Given my rather critical account of my experiences in Ukraine last month, I thought it only fair to add this update. I’m afraid there is little good news, however.
On June 14 (which is to say, three weeks after the scheduled opening) I received an email announcement that “the Kiev Biennale is now fully open”. It turns out that this isn’t entirely true: when I enquired whether Paul McCarthy had decided after all to exhibit, I received this somewhat garbled official statement: “The Biennale regretted that they were unable to show The King, 2011 by Paul McCarthy but an administrative delay meant that it could not be delivered and installed in time for the Opening. As it is such a large scale installation it was decided that it would be best to not include it in the Biennale under these circumstances.”
On June 15 I received an email from the much put-upon but still gracious David Elliott: “Please accept my thanks for your understanding if your experience during the press trip was not what you had anticipated. Nevertheless, I hope you could appreciate the ambition of this exhibition and the scale of the Mystetskyi Arsenal building.”
He went on to invite me back to Kiev “to view the finished Biennale at your convenience”. It turned out that, subject to approval by the Biennale organizers, this would have again been expenses-paid. I am afraid that I couldn’t face this and told them “Nobody should have to visit Kiev more than once in a lifetime!”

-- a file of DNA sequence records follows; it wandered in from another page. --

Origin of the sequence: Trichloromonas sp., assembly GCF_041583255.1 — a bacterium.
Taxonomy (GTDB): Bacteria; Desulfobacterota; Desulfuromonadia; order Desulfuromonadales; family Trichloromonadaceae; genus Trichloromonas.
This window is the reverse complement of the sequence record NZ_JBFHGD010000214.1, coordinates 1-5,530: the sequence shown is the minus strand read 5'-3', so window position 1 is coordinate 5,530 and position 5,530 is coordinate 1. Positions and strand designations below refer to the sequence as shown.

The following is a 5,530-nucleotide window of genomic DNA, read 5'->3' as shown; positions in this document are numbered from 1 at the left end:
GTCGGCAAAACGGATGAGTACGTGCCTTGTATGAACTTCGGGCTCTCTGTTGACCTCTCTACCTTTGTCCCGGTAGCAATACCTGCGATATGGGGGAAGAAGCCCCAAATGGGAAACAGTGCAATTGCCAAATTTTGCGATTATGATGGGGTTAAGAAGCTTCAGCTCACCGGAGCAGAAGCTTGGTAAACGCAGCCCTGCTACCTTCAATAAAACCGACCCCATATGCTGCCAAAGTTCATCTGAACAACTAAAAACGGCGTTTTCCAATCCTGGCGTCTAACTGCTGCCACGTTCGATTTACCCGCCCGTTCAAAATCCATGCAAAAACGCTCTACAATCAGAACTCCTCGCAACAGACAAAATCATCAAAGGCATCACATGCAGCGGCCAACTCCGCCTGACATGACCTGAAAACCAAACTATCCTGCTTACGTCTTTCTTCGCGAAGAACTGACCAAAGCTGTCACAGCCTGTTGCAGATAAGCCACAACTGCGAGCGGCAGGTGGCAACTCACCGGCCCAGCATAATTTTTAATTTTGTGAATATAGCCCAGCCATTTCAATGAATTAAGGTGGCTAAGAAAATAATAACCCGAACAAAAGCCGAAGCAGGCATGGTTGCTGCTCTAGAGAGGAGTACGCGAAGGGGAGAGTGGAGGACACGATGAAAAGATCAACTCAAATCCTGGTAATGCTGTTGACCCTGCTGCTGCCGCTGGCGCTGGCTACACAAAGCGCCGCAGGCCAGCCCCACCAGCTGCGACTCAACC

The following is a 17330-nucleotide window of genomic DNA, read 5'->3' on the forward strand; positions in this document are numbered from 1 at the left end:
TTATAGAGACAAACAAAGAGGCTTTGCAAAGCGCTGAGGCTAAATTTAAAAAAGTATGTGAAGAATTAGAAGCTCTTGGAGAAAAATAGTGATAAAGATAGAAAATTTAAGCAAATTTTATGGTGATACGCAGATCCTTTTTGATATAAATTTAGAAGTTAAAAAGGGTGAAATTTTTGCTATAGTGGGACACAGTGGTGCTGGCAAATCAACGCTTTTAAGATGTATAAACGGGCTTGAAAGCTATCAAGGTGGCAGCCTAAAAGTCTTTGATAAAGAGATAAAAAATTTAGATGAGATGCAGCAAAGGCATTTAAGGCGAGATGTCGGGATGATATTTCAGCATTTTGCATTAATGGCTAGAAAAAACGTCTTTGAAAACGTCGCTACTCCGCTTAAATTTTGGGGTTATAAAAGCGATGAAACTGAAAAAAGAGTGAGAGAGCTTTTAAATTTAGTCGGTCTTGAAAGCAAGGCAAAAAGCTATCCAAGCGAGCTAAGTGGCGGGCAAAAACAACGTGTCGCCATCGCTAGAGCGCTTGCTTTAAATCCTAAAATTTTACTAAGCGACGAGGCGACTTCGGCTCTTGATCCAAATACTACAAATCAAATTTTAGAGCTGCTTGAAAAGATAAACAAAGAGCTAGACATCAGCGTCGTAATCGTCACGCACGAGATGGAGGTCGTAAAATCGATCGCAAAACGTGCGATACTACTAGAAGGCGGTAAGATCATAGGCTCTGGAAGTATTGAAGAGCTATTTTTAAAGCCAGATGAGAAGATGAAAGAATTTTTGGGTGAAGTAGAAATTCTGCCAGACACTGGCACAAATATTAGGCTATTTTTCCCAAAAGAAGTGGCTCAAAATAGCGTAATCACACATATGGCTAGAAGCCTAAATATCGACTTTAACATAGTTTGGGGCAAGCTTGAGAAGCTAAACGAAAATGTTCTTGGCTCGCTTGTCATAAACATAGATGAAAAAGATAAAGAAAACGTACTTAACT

Meanwhile, again on June 14, ARTINFO reported that “things went south for [Ukraine’s] cultural freedom, as one of the current Kiev Biennale’s collateral events “Apocalypse and Renaissance at the Chocolate House” was torn down at the behest of the government.” Apparently the sinister-sounding Ukrainian National Expert Committee for the Protection of Social Morality had decided that some of the work there was pornographic and that it might cause “harm to the physical health and emotional well-being of visitors and museum staff”. Censorship of art is always deeply depressing, and in this situation it is also somewhat ironic, given that the Chocolate House show was one of the attractions that was rather proudly presented to the visiting press corps on the day of the much delayed Biennale opening.
Even more significant perhaps, and precisely as I anticipated, it would seem that the timely opening of the Euro 2012 soccer tournament came about precisely because it had been far “more efficiently greased” than the Biennale: On Wednesday (June 20) the Guardian reported that “Uefa, the governing body of football in Europe, is under pressure to investigate claims of massive corruption during Ukraine’s preparations for Euro 2012, amid allegations that as much as $4bn [four billion!] (£2.5bn) in state funds allocated for the tournament was stolen by officials.”
As I say, there’s little good news to report from Kiev. On a more personal note however, one positive outcome of my visit to Ukraine was getting to talk at length to Shirazeh Houshiary about her experiences there and about the art that she exhibited. Look out for an account of that conversation in a future post here on ASfwSS.